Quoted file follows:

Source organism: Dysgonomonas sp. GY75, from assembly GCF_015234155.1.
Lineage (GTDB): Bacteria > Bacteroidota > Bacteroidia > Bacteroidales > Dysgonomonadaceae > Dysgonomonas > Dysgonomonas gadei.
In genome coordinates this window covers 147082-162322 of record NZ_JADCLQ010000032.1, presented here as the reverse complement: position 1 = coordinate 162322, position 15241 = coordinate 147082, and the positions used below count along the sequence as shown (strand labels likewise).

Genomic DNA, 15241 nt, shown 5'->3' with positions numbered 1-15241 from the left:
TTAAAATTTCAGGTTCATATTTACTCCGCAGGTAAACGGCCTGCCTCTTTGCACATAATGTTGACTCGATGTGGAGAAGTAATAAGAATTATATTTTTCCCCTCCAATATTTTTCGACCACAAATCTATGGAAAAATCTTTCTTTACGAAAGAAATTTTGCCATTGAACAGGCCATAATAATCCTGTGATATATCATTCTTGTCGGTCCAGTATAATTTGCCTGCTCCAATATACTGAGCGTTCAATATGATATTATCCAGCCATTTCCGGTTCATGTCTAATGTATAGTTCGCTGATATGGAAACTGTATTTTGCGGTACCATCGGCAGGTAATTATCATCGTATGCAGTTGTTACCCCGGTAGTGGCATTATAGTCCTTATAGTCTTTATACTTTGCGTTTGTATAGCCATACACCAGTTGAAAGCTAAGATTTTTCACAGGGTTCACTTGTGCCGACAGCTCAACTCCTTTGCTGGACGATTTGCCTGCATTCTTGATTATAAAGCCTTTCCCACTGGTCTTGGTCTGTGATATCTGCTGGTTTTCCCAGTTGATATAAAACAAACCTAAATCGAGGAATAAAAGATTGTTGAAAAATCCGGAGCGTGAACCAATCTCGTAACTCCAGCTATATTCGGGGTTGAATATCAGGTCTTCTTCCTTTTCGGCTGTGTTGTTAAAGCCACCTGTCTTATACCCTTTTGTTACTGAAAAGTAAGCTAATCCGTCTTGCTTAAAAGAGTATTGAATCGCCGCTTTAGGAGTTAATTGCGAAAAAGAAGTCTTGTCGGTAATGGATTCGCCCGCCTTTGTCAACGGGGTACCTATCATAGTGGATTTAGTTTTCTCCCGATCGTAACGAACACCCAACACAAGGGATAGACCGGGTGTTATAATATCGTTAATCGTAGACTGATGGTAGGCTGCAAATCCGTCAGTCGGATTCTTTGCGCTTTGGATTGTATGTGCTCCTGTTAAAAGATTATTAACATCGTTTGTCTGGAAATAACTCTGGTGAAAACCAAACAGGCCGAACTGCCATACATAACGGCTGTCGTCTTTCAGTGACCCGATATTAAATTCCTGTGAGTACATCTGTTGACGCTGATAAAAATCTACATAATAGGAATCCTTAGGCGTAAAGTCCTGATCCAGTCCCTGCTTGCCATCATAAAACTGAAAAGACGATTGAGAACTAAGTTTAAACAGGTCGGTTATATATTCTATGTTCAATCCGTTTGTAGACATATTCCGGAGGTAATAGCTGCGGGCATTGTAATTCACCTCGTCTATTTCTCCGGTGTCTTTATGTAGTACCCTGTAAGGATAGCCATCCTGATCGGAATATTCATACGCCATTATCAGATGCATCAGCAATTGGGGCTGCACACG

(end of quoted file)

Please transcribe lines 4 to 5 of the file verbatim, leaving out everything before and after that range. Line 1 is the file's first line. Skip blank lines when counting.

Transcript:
Genomic DNA, 15241 nt, shown 5'->3' with positions numbered 1-15241 from the left:
TTAAAATTTCAGGTTCATATTTACTCCGCAGGTAAACGGCCTGCCTCTTTGCACATAATGTTGACTCGATGTGGAGAAGTAATAAGAATTATATTTTTCCCCTCCAATATTTTTCGACCACAAATCTATGGAAAAATCTTTCTTTACGAAAGAAATTTTGCCATTGAACAGGCCATAATAATCCTGTGATATATCATTCTTGTCGGTCCAGTATAATTTGCCTGCTCCAATATACTGAGCGTTCAATATGATATTATCCAGCCATTTCCGGTTCATGTCTAATGTATAGTTCGCTGATATGGAAACTGTATTTTGCGGTACCATCGGCAGGTAATTATCATCGTATGCAGTTGTTACCCCGGTAGTGGCATTATAGTCCTTATAGTCTTTATACTTTGCGTTTGTATAGCCATACACCAGTTGAAAGCTAAGATTTTTCACAGGGTTCACTTGTGCCGACAGCTCAACTCCTTTGCTGGACGATTTGCCTGCATTCTTGATTATAAAGCCTTTCCCACTGGTCTTGGTCTGTGATATCTGCTGGTTTTCCCAGTTGATATAAAACAAACCTAAATCGAGGAATAAAAGATTGTTGAAAAATCCGGAGCGTGAACCAATCTCGTAACTCCAGCTATATTCGGGGTTGAATATCAGGTCTTCTTCCTTTTCGGCTGTGTTGTTAAAGCCACCTGTCTTATACCCTTTTGTTACTGAAAAGTAAGCTAATCCGTCTTGCTTAAAAGAGTATTGAATCGCCGCTTTAGGAGTTAATTGCGAAAAAGAAGTCTTGTCGGTAATGGATTCGCCCGCCTTTGTCAACGGGGTACCTATCATAGTGGATTTAGTTTTCTCCCGATCGTAACGAACACCCAACACAAGGGATAGACCGGGTGTTATAATATCGTTAATCGTAGACTGATGGTAGGCTGCAAATCCGTCAGTCGGATTCTTTGCGCTTTGGATTGTATGTGCTCCTGTTAAAAGATTATTAACATCGTTTGTCTGGAAATAACTCTGGTGAAAACCAAACAGGCCGAACTGCCATACATAACGGCTGTCGTCTTTCAGTGACCCGATATTAAATTCCTGTGAGTACATCTGTTGACGCTGATAAAAATCTACATAATAGGAATCCTTAGGCGTAAAGTCCTGATCCAGTCCCTGCTTGCCATCATAAAACTGAAAAGACGATTGAGAACTAAGTTTAAACAGGTCGGTTATATATTCTATGTTCAATCCGTTTGTAGACATATTCCGGAGGTAATAGCTGCGGGCATTGTAATTCACCTCGTCTATTTCTCCGGTGTCTTTATGTAGTACCCTGTAAGGATAGCCATCCTGATCGGAATATTCATACGCCATTATCAGATGCATCAGCAATTGGGGCTGCACACG